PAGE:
Celiac.com Sponsor (A1):


Join eNewsletter


Celiac.com Sponsor (A1-m):



Join eNewsletter

Archived

This topic is now archived and is closed to further replies.

mizzilie

Ingredient Lists In The U.s.a.

Recommended Posts

Hi,

I am from Germany. Here I know how to read the ingredient lists. There are some standard rules in Europe and when you know them it is easier to interpret the information from ingredient lists printed on food packaging.

Now, I will do my first gluten free trip to the U.S.A. but I don't know how food labelling is done in the States. Are there any helpful links or information that you can recommend or tell me?

Thanks in advance!

Tinka

Share this post


Link to post
Share on other sites

Celiac.com Sponsor (A8):

Celiac.com Sponsor (A8):


As far as gluten, any wheat in food MUST be listed, although it's not required on restaurant menus. Oats and rye will not be hidden. And barley will almost always be listed as malt or malt flavor or some variation thereof, although not absolutely 100 percent always. Maltodextrin sounds like malt but it isn't. It's safe.

Our main law is that the 8 most common allergens MUST be listed: wheat, eggs, milk, shellfish, fish, tree nuts, soy, and peanuts.

richard

Share this post


Link to post
Share on other sites

Hi Richard,

thank you.

Oops, in Europe gluten MUST be listed in the ingredient list on packaged food wares.

So in the U.S. I will be careful with "hidden" gluten not coming from wheat.

That was an important information.

Is there anywhere a list of more products made of barley like malt, ...

I have to learn the vocabulary.

Kind regards,

Tinka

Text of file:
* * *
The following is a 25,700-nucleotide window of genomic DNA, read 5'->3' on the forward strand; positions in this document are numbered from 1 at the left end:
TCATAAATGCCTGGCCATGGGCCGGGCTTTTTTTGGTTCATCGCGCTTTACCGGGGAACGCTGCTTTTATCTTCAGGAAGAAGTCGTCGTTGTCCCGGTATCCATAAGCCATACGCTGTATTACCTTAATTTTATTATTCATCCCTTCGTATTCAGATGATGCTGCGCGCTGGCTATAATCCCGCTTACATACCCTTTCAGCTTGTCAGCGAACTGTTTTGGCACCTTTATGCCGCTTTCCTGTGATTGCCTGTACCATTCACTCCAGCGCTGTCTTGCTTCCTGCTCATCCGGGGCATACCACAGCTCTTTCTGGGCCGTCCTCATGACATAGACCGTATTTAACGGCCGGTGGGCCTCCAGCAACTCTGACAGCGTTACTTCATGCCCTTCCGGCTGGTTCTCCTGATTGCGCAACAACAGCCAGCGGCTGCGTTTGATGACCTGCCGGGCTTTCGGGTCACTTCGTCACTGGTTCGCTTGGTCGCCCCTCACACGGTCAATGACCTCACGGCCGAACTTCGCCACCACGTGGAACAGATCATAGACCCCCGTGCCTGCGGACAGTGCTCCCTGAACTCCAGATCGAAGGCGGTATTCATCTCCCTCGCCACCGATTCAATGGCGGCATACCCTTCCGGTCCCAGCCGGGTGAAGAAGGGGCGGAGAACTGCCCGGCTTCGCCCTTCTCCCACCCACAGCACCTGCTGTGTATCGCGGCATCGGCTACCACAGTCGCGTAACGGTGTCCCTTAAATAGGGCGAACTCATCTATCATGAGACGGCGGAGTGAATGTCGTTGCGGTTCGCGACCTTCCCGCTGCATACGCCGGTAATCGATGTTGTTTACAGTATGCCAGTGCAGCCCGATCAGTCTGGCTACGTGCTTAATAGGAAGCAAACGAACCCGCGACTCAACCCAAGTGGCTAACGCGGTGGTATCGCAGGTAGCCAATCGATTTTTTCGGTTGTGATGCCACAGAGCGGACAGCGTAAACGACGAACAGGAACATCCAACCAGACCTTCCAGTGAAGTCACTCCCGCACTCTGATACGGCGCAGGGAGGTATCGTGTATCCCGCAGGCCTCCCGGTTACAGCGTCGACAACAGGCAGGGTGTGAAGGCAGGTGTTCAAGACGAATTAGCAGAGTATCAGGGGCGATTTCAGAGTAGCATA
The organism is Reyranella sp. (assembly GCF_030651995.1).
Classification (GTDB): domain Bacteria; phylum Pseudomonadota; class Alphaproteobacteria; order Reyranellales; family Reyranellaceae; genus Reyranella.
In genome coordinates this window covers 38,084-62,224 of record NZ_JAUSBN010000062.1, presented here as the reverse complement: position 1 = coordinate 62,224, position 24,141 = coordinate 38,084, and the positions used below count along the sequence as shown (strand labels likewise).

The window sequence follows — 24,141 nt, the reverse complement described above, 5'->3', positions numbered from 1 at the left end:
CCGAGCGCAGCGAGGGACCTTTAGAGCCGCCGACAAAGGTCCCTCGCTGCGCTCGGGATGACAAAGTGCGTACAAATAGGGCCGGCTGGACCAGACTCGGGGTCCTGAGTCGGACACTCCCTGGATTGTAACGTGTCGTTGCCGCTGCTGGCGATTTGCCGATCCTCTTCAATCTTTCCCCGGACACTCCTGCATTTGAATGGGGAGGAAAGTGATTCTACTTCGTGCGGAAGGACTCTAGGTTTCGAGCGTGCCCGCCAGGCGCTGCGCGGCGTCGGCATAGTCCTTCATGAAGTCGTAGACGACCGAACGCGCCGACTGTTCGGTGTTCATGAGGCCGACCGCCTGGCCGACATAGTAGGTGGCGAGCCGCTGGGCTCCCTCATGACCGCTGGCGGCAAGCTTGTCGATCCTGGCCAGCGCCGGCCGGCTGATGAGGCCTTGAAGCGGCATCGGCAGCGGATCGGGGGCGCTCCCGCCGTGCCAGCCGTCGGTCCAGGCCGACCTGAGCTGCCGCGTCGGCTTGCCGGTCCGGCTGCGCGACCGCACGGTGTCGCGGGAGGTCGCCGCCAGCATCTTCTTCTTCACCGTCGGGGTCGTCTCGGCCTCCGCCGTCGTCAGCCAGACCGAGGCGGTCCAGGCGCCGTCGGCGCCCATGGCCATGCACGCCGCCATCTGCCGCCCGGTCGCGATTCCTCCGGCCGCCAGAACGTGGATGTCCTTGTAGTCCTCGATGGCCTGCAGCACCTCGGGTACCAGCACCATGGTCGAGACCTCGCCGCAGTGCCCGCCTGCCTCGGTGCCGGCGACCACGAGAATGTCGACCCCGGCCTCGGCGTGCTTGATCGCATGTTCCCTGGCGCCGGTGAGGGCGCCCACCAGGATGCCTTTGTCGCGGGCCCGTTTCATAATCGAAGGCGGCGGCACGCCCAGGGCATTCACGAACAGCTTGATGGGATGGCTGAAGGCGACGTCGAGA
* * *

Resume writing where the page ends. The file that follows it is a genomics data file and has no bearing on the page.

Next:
Share this post


Link to post
Share on other sites

If there's barley in there, it will usually say barley or malt. I really don;t think of malt as a hidden source because it's so common that the malt comes from barley. On occasion there are hidden sources, like "natural flavors."

richard

Share this post


Link to post
Share on other sites

As Richard said, wheat must, by federal law, be disclosed using the word "wheat." Rye and oats don't hide. There is a chance of hidden barley.

Many out-of-date lists have ingredients which are no longer a concern, either because of the law requiring wheat to be disclosed, or newer understanding of what they actually contain. A few examples are modified food starch, maltodextrin, and caramel color.


Peter

Diagnosis by biopsy of practically non-existent villi; gluten-free since July 2000. I was retested five years later and the biopsy was normal. You can beat this disease!

Type 1 (autoimmune) diabetes diagnosed in March 1986

Markham, Ontario (borders on Toronto)

Celiac.com - Celiac Disease Board Moderator since 2007

Share this post


Link to post
Share on other sites

Hello, and welcome to the forum!

I am originally from Germany myself (Cologne area). Labeling in the US is indeed a bit more tricky than in Germany, but especially the big companies are pretty good about listing gluten ingredients and not just wheat.

I guess, if you have any questions about a specific product or group of products (e.g. cereals), you can write me a message, and I'll try to help. :)

Share this post


Link to post
Share on other sites